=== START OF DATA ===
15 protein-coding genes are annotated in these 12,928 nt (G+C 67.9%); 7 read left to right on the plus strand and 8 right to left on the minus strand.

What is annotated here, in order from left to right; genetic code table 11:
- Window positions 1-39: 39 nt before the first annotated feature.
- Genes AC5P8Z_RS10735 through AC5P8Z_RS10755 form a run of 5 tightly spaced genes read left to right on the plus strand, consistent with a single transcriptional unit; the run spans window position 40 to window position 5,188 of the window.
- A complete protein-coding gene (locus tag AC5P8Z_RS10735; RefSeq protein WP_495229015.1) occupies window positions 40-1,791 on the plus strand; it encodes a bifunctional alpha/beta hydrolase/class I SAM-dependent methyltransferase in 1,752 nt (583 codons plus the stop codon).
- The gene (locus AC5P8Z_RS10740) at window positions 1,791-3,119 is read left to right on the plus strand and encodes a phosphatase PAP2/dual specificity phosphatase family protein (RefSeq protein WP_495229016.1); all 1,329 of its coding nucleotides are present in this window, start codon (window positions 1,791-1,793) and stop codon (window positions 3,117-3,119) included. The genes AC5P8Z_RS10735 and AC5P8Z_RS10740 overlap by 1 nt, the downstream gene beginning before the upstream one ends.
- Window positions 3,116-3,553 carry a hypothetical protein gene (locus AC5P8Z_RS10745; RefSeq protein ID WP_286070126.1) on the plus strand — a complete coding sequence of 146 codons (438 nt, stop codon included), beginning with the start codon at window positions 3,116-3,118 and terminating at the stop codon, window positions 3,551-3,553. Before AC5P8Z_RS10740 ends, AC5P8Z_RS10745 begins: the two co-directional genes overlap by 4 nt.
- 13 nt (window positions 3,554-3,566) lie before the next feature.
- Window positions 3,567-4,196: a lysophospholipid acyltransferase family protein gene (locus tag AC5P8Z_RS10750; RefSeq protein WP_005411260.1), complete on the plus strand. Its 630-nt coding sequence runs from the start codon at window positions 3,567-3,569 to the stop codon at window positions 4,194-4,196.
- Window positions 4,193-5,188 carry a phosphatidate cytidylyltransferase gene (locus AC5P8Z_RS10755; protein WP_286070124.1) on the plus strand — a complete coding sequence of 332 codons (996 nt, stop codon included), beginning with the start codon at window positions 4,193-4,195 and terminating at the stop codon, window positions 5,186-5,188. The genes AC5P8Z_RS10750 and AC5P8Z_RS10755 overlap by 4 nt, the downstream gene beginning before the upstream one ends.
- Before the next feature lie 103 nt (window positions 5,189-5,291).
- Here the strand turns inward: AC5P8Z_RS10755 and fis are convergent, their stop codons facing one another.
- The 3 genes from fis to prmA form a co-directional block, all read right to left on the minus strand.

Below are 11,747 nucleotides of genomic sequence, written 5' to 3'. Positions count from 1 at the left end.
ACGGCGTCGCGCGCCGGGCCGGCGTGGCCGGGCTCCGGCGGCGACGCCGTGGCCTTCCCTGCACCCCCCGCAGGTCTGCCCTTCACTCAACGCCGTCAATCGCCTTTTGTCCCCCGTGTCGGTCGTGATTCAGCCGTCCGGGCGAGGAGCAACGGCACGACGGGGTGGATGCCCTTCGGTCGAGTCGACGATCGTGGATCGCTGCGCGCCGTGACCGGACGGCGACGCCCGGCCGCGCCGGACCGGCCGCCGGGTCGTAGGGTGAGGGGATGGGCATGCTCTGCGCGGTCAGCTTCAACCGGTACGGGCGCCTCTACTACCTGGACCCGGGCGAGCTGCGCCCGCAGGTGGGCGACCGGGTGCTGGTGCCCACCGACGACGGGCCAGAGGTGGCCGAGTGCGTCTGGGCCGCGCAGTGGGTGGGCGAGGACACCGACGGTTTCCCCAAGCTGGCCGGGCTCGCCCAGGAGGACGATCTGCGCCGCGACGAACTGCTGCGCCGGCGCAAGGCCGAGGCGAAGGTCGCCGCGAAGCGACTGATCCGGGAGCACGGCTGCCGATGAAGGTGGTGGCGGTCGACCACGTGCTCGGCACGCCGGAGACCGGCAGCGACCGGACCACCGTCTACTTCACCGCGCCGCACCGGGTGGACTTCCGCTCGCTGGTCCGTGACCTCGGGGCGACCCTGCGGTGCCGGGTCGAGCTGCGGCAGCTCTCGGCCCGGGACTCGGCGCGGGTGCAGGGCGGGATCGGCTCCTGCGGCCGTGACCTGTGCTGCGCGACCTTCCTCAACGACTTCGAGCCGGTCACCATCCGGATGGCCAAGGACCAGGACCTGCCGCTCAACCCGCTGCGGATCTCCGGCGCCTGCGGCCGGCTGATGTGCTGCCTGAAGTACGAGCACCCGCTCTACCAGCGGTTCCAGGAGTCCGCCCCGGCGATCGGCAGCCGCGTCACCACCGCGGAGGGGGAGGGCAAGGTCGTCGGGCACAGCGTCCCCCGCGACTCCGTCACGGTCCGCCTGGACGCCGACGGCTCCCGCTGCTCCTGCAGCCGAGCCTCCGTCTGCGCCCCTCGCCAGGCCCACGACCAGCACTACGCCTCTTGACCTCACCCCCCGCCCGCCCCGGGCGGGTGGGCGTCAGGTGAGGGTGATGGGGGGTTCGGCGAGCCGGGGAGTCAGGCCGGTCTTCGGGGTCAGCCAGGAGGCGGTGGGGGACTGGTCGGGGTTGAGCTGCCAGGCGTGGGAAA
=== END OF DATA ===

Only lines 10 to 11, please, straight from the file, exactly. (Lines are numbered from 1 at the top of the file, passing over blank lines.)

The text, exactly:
- Window positions 4,193-5,188 carry a phosphatidate cytidylyltransferase gene (locus AC5P8Z_RS10755; protein WP_286070124.1) on the plus strand — a complete coding sequence of 332 codons (996 nt, stop codon included), beginning with the start codon at window positions 4,193-4,195 and terminating at the stop codon, window positions 5,186-5,188. The genes AC5P8Z_RS10750 and AC5P8Z_RS10755 overlap by 4 nt, the downstream gene beginning before the upstream one ends.
- Before the next feature lie 103 nt (window positions 5,189-5,291).